Tag Archives: Hasee Toh Phasee

Bollywood Box Office: July 18-20

Humpty Sharma Ki Dulhania continued to captivate North American audiences over the weekend of July 18-20, 2014. In its second weekend of release, HSKD earned $201,601 from 89 theaters: a per-screen average of $2,265. Its total earnings in the U.S. and Canada stand at $727,229.

What makes this performance so impressive is that, in its second weekend, HSKD earned 53% of what it earned in its first weekend in theaters ($376,962). Hindi movies in North America virtually always lose more than 50% of their business from Week 1 to Week 2. HSKD‘s retention rate is third highest for the year, after The Lunchbox and Queen: two movies that actually increased their grosses and theater counts from Week 1 to Week 2. The fourth highest retention rate in 2014 is Hasee Toh Phasee, which held onto 45% of its first-weekend earnings in Week 2.

It will be interesting to see how HSKD fares in its third weekend when up against Salman Khan’s Kick. Based on this retention rate, I’m optimistic.

Now in its fourth week, Ek Villain earned $4,986 from nine theaters, bringing its total earnings to $766,632.

The Lunchbox added another $3,724 from five theaters to bring its total to $4,016,849.

Here’s a mystery worthy of Bobby herself. Bobby Jasoos earned $1,260 from five theaters to bring its total earnings to $212,615. Bollywood Hungama lists U.S. and Canadian earnings separately, and the share of the weekend’s profits that came from Canada was $8 from one theater.

That means that over the course of the whole weekend of July 18-20, 2014, just one Canadian went to see Bobby Jasoos in the theater. Who is this lone Canuck? I’m dying to know!

Source: Rentrak, via Bollywood Hungama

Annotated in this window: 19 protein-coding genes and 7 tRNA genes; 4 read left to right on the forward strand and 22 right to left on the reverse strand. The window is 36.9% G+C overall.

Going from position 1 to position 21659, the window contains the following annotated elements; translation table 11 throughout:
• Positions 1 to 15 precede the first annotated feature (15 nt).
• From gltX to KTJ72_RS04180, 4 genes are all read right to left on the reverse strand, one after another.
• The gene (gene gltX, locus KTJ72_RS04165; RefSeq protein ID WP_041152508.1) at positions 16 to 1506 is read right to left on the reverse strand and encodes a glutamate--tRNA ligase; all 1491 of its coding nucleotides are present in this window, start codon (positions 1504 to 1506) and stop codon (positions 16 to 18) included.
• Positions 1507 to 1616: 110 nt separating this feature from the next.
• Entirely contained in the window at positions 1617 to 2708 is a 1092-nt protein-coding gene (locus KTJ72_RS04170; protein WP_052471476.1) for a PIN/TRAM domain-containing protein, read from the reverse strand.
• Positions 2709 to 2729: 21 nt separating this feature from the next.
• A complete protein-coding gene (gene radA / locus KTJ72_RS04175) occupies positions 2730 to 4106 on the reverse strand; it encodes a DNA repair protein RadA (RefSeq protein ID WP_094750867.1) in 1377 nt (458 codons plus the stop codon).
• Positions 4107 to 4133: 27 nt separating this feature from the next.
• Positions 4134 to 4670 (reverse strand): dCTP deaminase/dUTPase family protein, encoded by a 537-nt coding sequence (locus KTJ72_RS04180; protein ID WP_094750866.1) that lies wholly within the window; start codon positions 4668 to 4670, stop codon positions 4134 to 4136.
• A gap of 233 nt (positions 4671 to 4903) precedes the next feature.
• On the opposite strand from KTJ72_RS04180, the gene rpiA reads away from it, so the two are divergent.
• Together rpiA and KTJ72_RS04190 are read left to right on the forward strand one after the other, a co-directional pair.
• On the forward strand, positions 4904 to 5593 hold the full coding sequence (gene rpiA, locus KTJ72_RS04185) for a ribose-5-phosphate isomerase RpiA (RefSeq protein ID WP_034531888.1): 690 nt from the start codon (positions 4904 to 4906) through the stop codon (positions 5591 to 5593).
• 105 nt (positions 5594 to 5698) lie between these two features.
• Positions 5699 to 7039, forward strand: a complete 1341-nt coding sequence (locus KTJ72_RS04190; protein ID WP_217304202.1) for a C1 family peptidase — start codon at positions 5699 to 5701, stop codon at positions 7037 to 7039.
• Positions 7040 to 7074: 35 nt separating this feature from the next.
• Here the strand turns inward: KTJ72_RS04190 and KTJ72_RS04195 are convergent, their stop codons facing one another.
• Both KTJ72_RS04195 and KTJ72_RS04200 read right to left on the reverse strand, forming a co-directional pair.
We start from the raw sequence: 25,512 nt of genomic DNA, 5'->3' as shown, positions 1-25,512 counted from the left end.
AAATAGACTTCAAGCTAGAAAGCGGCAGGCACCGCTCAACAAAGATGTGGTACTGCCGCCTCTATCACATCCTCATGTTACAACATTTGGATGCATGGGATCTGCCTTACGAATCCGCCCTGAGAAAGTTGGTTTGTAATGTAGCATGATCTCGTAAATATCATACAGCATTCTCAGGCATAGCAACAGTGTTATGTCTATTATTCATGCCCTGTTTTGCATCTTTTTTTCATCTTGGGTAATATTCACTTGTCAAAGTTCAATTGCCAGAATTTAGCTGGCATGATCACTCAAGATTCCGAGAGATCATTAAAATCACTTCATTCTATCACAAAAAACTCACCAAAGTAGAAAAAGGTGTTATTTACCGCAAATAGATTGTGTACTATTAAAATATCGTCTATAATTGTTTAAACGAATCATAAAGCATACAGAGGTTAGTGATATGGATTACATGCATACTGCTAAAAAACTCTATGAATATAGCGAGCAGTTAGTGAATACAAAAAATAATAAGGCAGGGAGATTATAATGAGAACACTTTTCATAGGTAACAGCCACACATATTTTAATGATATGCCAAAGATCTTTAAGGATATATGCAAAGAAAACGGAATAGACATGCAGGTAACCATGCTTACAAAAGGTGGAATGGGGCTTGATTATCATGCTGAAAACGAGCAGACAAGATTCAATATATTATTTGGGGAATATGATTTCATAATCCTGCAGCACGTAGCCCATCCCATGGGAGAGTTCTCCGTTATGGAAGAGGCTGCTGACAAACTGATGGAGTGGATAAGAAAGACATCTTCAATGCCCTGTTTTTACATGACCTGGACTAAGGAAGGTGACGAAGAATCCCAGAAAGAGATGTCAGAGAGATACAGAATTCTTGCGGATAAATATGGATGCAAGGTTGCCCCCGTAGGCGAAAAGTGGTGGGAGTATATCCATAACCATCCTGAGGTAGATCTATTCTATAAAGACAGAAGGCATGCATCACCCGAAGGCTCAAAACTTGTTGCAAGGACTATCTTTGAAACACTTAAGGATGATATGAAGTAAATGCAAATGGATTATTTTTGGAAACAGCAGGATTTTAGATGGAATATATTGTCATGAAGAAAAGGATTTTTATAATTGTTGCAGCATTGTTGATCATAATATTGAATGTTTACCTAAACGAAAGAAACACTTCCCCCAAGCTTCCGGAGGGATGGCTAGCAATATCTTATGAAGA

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Bollywood Box Office: April 4-6

Few young actors’ careers have been watched as closely as those of the breakout stars of 2012’s Student of the Year: Alia Bhatt, Sidharth Malhotra, and Varun Dhawan. The sophomore efforts of all three released theatrically in the last two months, the most recent being Dhawan’s Main Tera Hero on April 4, 2014. Here’s how their North American box office returns compare to one another, as well as to the film that launched three careers.

Student of the Year — directed by Karan Johar — released in 106 theaters in the U.S. and Canada on October 19, 2012. It earned $326,508 in its first weekend ($3,080 average), going on to earn a total of $670,086.

Malhotra was the first of the three stars to release his follow-up effort. Hasee Toh Phasee opened on February 7, 2014, earning $334,397 from eighty-six theaters ($3,895 average) in its first weekend. That this was the best opening weekend of the three new films — better even than the first weekend of SOTY — shouldn’t be a surprise. A romantic comedy co-produced by Johar, co-starring Parineeti Chopra, and released a week before Valentine’s Day is a safe bet.

Bhatt’s film, Highway — which opened two weeks later — was a more ambitious venture, despite having an A-List director like Imtiaz Ali at the helm. Bhatt shouldered most of the load for the movie — a largely improvised road flick about a kidnapped woman — and her efforts paid off. Highway earned $325,522 from ninety-three theaters ($3,500 average) in its opening weekend.

Dhawan’s Main Tera Hero didn’t fare as well in its opening weekend as his former co-stars’ films. It earned $161,846 from seventy theaters. Its $2,312 average is significantly less than those of the other two films released this year and SOTY.

In his defense, Dhawan’s film presented the biggest challenge. Action-comedies aren’t guaranteed hits in North America, and his co-stars — Ileana D’Cruz and Nargis Fakhri — have good looks but not much name recognition here. Matching the final tallies of either Hasee Toh Phasee ($642,632) or Highway ($529,449) seems unlikely.